Areva says it will supply India with reactors

PARIS, Feb 4, 2009 (AFP) - French group Areva said Wednesday it had signed a draft accord to provide between two to six nuclear reactors to India, a huge new market now open with the end of a nuclear trade embargo on New Delhi.

"Areva and Nuclear Power Corporation of India Limited today (Wednesday) reached a protocol accord ... on the implantation of two to six European Pressurized Reactors (EPR)," Areva said in a statement following a signing ceremony in Delhi.

The deal also calls for the supply by Areva of fuel during the life of the reactors, which are to be located in Jaitapur in the western Indian state of Maharashtra.

"Of these six reactors, two should be ordered this year," Areva chief executive Anne Lauvergeon told AFP.

"India is a partner and a client of the first order," she added during a press conference. "We are deeply committed" to cooperation with India.

A 34-year-old embargo on civilian nuclear exchanges with India, imposed in 1974 following a series of Indian nuclear tests, was lifted last year.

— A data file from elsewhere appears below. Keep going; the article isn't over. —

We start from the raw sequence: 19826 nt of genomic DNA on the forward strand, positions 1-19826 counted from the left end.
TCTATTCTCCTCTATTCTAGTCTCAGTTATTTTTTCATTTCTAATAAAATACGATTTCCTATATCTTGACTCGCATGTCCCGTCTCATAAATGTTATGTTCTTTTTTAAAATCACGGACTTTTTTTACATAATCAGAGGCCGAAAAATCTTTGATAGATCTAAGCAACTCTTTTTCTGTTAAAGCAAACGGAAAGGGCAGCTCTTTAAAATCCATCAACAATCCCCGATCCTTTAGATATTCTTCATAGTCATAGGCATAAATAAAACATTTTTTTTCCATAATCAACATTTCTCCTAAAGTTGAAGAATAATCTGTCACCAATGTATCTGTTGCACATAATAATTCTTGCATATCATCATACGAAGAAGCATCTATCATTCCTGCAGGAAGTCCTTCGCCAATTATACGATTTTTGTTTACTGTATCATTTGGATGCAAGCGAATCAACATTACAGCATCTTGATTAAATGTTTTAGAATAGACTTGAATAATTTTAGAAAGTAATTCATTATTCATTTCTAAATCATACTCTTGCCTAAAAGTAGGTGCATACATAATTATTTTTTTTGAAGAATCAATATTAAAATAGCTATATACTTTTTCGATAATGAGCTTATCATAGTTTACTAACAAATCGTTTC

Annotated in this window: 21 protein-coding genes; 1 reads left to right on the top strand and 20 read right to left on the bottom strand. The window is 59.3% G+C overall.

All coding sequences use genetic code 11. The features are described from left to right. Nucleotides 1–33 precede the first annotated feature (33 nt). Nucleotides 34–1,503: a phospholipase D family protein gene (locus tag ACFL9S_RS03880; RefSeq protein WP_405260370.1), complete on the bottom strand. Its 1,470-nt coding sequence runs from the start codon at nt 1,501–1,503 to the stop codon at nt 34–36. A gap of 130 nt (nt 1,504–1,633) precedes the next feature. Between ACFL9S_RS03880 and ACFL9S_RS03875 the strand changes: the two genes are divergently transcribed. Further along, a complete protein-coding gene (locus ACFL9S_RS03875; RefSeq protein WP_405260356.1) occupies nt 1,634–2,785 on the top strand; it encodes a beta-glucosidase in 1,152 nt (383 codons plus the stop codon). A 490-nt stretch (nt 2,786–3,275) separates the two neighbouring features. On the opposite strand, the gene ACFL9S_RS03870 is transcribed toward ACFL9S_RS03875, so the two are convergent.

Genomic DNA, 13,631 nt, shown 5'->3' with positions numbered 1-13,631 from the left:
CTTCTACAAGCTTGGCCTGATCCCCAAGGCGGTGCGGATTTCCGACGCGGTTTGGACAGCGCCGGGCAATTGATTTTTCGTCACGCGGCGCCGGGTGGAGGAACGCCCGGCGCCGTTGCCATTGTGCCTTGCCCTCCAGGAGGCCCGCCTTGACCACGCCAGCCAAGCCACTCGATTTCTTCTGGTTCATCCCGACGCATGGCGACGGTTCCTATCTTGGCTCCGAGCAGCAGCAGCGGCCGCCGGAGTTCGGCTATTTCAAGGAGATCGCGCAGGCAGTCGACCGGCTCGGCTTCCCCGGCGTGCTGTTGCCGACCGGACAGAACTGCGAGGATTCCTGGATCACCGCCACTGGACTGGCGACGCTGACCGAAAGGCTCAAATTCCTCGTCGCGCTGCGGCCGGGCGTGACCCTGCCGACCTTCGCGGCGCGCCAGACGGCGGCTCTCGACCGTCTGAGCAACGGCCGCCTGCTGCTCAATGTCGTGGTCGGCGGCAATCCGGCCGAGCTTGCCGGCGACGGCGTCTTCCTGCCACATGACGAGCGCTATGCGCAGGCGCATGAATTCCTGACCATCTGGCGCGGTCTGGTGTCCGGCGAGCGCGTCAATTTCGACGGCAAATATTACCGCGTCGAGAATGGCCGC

France in September signed an agreement with India covering nuclear energy cooperation.

India currently has 17 nuclear reactors in operation that supply about 2.5 percent of the country's electricity.

The cost of one EPR has been estimated at between four and six billion euros (5.2-7.8 billion dollars), although final costs are subject to negotiation.

The third-generation EPR was launched in 1992 and has already been sold in France, Finland and China. The reactor was developed by French electricity utility EDF and German counterparts EON and RWE.

Designers of the EPR reactor, which was conceived with a lifespan of 60 years, point to a better use of fuel, a simpler security system and less production of waste among its advantages.

India, the world's 10th leading economic power and dependent on oil imports for 70 percent of its energy needs, is seeking an additional 60,000 megawatts of nuclear energy, which would require investment of about 100 billion euros over the next 15 years.

The potential for French firms in such a scheme is put at around 20 billion euros.

With the Indian deal, Areva has strengthened its hand against rivals Westinghouse and General Electric of the United States and Hitachi of Japan.

Source: AFP

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